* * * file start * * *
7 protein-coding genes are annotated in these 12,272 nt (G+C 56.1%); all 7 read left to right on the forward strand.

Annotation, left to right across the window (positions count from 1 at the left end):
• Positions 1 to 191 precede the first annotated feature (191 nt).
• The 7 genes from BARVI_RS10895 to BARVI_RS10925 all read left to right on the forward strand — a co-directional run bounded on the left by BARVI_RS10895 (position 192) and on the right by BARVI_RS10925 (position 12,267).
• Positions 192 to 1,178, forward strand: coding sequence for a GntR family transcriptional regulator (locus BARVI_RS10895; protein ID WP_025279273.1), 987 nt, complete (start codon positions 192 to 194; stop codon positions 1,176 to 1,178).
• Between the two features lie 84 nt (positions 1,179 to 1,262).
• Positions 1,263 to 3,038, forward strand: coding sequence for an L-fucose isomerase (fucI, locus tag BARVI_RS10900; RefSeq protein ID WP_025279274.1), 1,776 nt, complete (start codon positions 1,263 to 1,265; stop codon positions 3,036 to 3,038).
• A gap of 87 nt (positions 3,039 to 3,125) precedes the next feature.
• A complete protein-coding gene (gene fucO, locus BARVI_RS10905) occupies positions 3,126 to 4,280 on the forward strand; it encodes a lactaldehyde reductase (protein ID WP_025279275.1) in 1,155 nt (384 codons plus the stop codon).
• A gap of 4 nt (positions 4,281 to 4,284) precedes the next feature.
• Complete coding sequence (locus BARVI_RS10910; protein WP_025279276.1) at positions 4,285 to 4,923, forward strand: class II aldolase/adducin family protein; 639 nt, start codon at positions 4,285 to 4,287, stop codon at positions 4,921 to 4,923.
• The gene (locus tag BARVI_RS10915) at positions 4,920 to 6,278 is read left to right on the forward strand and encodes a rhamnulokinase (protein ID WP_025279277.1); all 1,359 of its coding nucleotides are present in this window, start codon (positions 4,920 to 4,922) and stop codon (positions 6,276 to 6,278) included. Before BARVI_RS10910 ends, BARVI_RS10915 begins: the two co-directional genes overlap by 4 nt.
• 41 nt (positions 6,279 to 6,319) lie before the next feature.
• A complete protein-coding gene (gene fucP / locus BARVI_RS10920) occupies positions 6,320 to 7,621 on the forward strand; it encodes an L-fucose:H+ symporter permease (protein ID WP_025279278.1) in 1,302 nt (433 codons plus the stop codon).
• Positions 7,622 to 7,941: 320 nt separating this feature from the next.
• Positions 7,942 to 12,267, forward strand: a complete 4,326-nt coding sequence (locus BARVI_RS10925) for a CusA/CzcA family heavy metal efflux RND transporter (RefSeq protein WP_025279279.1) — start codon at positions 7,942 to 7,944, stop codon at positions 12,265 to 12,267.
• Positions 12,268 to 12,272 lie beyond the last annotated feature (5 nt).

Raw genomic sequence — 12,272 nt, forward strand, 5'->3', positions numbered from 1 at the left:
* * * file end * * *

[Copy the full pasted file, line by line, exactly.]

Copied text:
7 protein-coding genes are annotated in these 12,272 nt (G+C 56.1%); all 7 read left to right on the forward strand.

Annotation, left to right across the window (positions count from 1 at the left end):
• Positions 1 to 191 precede the first annotated feature (191 nt).
• The 7 genes from BARVI_RS10895 to BARVI_RS10925 all read left to right on the forward strand — a co-directional run bounded on the left by BARVI_RS10895 (position 192) and on the right by BARVI_RS10925 (position 12,267).
• Positions 192 to 1,178, forward strand: coding sequence for a GntR family transcriptional regulator (locus BARVI_RS10895; protein ID WP_025279273.1), 987 nt, complete (start codon positions 192 to 194; stop codon positions 1,176 to 1,178).
• Between the two features lie 84 nt (positions 1,179 to 1,262).
• Positions 1,263 to 3,038, forward strand: coding sequence for an L-fucose isomerase (fucI, locus tag BARVI_RS10900; RefSeq protein ID WP_025279274.1), 1,776 nt, complete (start codon positions 1,263 to 1,265; stop codon positions 3,036 to 3,038).
• A gap of 87 nt (positions 3,039 to 3,125) precedes the next feature.
• A complete protein-coding gene (gene fucO, locus BARVI_RS10905) occupies positions 3,126 to 4,280 on the forward strand; it encodes a lactaldehyde reductase (protein ID WP_025279275.1) in 1,155 nt (384 codons plus the stop codon).
• A gap of 4 nt (positions 4,281 to 4,284) precedes the next feature.
• Complete coding sequence (locus BARVI_RS10910; protein WP_025279276.1) at positions 4,285 to 4,923, forward strand: class II aldolase/adducin family protein; 639 nt, start codon at positions 4,285 to 4,287, stop codon at positions 4,921 to 4,923.
• The gene (locus tag BARVI_RS10915) at positions 4,920 to 6,278 is read left to right on the forward strand and encodes a rhamnulokinase (protein ID WP_025279277.1); all 1,359 of its coding nucleotides are present in this window, start codon (positions 4,920 to 4,922) and stop codon (positions 6,276 to 6,278) included. Before BARVI_RS10910 ends, BARVI_RS10915 begins: the two co-directional genes overlap by 4 nt.
• 41 nt (positions 6,279 to 6,319) lie before the next feature.
• A complete protein-coding gene (gene fucP / locus BARVI_RS10920) occupies positions 6,320 to 7,621 on the forward strand; it encodes an L-fucose:H+ symporter permease (protein ID WP_025279278.1) in 1,302 nt (433 codons plus the stop codon).
• Positions 7,622 to 7,941: 320 nt separating this feature from the next.
• Positions 7,942 to 12,267, forward strand: a complete 4,326-nt coding sequence (locus BARVI_RS10925) for a CusA/CzcA family heavy metal efflux RND transporter (RefSeq protein WP_025279279.1) — start codon at positions 7,942 to 7,944, stop codon at positions 12,265 to 12,267.
• Positions 12,268 to 12,272 lie beyond the last annotated feature (5 nt).

Raw genomic sequence — 12,272 nt, forward strand, 5'->3', positions numbered from 1 at the left: